Shady corner on the playground

Is a Cooperative Preschool Right for My Family?

If you are wondering whether a cooperative preschool is right for your family, you must first consider whether you have the time and energy it takes to be a co-op member. You must be able to fulfill all of your volunteer and parent helper requirements, so if you have a full-time job or a job without flexible hours, a cooperative situation may not be for you.  I am lucky to have the opportunity to stay at home with my kiddos right now, so having the time to devote is not an issue for me. Be sure to get a good idea of the requirements at your local co-op (if you are lucky enough to have one) before making your decision.

Cooperative preschools are by nature only as good as the people who create and maintain them.  Participation is vital in everything from chores to classroom duties to fundraising events.  The more you are able to give to a co-op, the more you can expect to receive in turn. And take it from me- there is SO MUCH to gain from cooperative education!

Children on a bench in the sunshine


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  1. Wow! What a great article! I’m going to share this with the world :) You know I love co-ops and this is a really wonderful intro to the concept. Thank you!

  2. I would LOVE to send my son to a Cooperative Preschool. Sadly, we dont have any near us. Its an amazing concept!!

  3. This is such a great piece, thank you! We are part of a co-op in our tiny town and I love everything about it. In fact, may I link to this post on our website for potential incoming families to weigh their options?

  4. I live in New Zealand now. We’ve got something simular but also slightly different here. It is called Playcentre. It is a group of early childhood centres spread all over New Zealand. You are most likely able to find at least one of these in any area of New Zealand. There are no hired trained teachers and no hired management to run such centres, parents do that all. Association provides training for parents in terms of Early Education and helps with running the centres but it is up to parents to keep their center at the level they want it to be. As a caregiver you are expected to be present at all or majority of sessions and being involved in whatever your child is up to explore about. Parents have a roster duty to help with organization of sessions and helping with preparing snacks for kids. Everyone is involved in cleaning up after the session. Parents are encourage to slowly build up their knowledge about early childhood education by enrolling into courses provided by the association. Playcentre has a history of about 50 years and as far as I know is very unique to New Zealand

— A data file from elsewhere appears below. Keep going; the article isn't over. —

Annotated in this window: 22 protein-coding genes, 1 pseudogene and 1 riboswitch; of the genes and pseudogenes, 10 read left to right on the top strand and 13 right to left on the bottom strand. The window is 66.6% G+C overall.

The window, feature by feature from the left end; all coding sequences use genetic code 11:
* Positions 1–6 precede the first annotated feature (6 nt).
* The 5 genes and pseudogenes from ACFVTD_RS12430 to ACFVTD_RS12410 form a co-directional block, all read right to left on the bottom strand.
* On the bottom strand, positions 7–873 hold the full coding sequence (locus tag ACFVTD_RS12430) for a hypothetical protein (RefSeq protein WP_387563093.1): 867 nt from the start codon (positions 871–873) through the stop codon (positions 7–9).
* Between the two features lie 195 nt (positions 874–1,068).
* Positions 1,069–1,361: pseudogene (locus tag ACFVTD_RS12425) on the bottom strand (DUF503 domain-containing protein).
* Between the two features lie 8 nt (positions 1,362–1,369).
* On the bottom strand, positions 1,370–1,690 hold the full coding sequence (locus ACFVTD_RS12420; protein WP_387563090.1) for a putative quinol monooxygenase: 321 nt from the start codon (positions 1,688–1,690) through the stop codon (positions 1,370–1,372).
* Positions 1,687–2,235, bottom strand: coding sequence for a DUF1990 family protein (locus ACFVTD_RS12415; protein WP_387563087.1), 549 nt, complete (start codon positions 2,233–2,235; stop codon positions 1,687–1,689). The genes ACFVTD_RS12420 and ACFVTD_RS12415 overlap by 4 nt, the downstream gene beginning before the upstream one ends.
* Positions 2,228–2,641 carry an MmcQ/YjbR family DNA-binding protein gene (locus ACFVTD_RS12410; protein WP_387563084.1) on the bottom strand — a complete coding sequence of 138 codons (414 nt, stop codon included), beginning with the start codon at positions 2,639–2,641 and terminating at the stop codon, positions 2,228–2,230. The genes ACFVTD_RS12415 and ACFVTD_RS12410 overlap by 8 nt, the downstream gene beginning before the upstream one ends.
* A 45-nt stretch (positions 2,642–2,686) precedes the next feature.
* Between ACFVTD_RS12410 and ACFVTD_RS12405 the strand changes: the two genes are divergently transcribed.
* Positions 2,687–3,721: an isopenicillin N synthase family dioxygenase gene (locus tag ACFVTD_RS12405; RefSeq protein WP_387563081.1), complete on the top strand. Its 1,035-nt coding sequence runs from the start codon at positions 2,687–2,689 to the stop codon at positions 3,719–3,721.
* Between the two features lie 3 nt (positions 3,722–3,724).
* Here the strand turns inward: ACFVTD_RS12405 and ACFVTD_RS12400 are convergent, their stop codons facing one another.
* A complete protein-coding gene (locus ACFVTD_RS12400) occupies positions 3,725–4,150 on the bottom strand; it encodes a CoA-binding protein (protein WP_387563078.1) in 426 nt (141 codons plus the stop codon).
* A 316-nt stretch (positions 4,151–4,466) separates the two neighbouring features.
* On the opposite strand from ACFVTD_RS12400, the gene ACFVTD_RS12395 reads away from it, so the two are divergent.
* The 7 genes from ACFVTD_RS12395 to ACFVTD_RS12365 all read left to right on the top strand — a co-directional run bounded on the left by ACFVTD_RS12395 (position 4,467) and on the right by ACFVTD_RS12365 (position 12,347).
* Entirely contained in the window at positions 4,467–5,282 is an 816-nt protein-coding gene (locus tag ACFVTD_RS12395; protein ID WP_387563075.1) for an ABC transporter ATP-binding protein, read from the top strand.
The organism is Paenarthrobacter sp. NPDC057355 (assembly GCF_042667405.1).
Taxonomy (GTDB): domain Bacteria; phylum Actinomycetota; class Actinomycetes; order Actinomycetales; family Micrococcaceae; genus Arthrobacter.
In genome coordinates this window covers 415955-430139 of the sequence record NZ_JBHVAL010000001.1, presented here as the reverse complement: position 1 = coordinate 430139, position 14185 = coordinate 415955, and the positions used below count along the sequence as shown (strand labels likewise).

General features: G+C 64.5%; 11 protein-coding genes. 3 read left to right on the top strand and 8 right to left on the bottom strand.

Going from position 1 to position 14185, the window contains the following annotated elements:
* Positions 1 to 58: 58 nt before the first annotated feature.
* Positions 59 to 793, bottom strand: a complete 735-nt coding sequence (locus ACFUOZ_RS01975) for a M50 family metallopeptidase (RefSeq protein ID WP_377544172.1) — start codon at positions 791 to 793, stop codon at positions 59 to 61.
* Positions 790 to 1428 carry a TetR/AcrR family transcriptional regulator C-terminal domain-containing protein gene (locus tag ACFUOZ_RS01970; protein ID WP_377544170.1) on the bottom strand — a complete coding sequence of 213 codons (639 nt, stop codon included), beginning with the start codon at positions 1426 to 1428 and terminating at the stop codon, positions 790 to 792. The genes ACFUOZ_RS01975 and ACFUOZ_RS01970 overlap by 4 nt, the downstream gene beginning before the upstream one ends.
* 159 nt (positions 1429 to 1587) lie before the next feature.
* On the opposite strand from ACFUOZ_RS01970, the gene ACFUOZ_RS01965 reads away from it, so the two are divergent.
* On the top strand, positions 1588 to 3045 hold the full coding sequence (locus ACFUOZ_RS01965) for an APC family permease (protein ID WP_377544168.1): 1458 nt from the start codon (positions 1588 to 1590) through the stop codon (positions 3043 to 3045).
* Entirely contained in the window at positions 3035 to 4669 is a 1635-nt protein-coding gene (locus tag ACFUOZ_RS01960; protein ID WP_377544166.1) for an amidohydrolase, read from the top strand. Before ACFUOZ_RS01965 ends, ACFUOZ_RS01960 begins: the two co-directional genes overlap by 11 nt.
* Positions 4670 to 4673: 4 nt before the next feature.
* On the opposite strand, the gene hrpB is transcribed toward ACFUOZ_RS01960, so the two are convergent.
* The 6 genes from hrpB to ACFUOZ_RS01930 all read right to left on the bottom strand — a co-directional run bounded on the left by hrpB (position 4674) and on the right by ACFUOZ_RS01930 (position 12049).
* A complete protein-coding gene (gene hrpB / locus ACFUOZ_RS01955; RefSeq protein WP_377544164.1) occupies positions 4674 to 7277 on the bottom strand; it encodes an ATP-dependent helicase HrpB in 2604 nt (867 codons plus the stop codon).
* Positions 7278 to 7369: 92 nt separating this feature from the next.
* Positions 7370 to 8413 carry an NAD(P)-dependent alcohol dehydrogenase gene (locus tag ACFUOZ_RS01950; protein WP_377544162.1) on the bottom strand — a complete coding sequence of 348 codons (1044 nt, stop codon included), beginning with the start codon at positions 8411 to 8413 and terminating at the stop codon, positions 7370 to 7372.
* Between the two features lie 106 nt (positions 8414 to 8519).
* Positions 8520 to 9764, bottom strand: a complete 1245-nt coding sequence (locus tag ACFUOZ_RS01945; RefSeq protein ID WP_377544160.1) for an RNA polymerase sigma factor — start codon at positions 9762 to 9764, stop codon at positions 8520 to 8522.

5. I had no idea what a co-op preschool was until reading this post! I hear SOO many bloggers sharing their experiences with theirs but, not an explanation. Thank you for shedding light on this idea for me. I am certain we have this type of thing in Ontario Canada but most I’ve heard take place within what we call a “co-op housing unit”…so a neighbourhood designated townhouse community & having one building within it that houses this type of school. However, I might look further into this here …thank you

  6. Stephanie, I know you’re in the Denton area, but do you know of any cooperative preschools in the Houston area? I grew up in a very similar (but more loosely organized) version of a home-school co-op in my early elementary years, and loved it. I’d love to be able to start my daughters’ education in a similar way!